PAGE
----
Inclusive language is forced upon even relatively harmless hymns such as “Let There Be Peace on Earth.” I grew up singing this song, both in church and in school, and I never heard anyone complain about the word brother being used, as in “Let me walk with my brother in perfect harmony” and “Brothers all are we.” All instances of “brother” throughout the song have been changed to “neighbor.” I find “brother” to be a closer, more meaningful and loving term than “neighbor,” which seeps more distant. In making such a substitution, those responsible have changed the meaning of much of the song and thereby contradicted the preface’s claim that the original intent of hymns would be kept intact.

The Christian musical tradition is over 1000 years old and contains some of the most beautiful music ever written. Our musical history includes hauntingly beautiful Gregorian chants, Bach, Mozart, Beethoven, Handel, and Haydn. It is for this reason that “Stewards of Earth” (written in 1984) is such an abysmal disappointment. The music is actually the national anthem of Finland and the words are worthy of a sappy Green-peace pamphlet. Not exactly the shining star of the Catholic legacy of music. Is this the best we have to offer? Using a movement from one of Beethoven’s symphonies for a hymn’s music (as in “God, Our God of Distant Ages”) is one thing, but stealing the anthem of a Scandinavian country is quite another.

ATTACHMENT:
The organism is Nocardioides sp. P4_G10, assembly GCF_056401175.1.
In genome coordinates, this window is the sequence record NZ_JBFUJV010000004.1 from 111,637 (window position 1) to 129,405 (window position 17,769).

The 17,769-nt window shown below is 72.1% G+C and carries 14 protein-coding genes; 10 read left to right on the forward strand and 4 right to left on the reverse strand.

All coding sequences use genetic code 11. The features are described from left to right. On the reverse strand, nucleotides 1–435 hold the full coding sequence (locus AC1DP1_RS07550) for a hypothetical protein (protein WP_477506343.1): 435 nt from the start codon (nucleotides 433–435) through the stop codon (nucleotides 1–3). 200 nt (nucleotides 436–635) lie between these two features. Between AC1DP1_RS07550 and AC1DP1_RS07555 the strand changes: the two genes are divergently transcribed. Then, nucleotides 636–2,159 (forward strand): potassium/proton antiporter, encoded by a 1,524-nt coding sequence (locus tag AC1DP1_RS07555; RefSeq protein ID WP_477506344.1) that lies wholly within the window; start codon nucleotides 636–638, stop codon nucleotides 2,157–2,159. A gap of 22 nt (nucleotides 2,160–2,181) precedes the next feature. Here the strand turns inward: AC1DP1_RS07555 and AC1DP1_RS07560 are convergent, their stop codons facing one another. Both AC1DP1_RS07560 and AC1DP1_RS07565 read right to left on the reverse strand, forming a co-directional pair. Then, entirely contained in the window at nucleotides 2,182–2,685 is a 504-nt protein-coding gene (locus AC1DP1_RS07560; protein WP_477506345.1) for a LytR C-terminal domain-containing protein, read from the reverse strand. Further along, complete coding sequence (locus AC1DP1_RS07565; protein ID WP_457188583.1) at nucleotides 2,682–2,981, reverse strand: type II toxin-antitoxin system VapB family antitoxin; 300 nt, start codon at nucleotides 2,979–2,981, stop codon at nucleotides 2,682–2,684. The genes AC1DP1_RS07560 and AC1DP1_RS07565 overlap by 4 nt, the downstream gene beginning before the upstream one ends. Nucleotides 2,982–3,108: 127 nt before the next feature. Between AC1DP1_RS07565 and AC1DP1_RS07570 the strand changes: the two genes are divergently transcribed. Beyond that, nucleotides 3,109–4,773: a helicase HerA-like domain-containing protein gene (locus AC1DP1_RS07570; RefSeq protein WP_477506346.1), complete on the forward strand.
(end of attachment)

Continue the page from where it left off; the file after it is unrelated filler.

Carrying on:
Similar changes have been made in the prayers and invocations at various Masses I’ve attended. For example, at my senior class’s baccalaureate Mass prior to graduation, God was referred to only as “Our Creator” and “God”; no pronouns concerning Him were used. I was enraged to hear that someone involved in planning the Mass, probably bent on avoiding “archaic” religious terms, butchered the Nicene Creed beyond recognition. “Father,” “son,” “he,” “his,” “him,” “man,” “mankind,” and “Lord” were removed in favor of de-masculinizing feeble substitutes no one recognized, thus enabling none of the students, friends, parents, and relatives to follow along.

It seems unusually petty to change over a millennia of Catholic songs and prayers, which were in some cases translated directly from Latin, in response to the indignation of a minuscule but vocal faction in the Catholic Church. Oddly enough, hymnals such as the one cited are published by authority of the Bishops Committee on the Liturgy, National Conference of Catholic Bishops. It should be made known that the average American Catholic sees no problem with the original forms of hymns and prayers and is merely aggravated by the new versions. Leave the baby—and the bathwater—alone.


  • Kimberly J. Gustin

    At the time this article was published, Kimberly J. Gustin was a student at Butler University.

tagged as:

Join the Conversation

in our Telegram Chat

Or find us on
Item added to cart.
0 items - $0.00

Orthodox. Faithful. Free.

Signup to receive new Crisis articles daily

Email subscribe stack
Share to...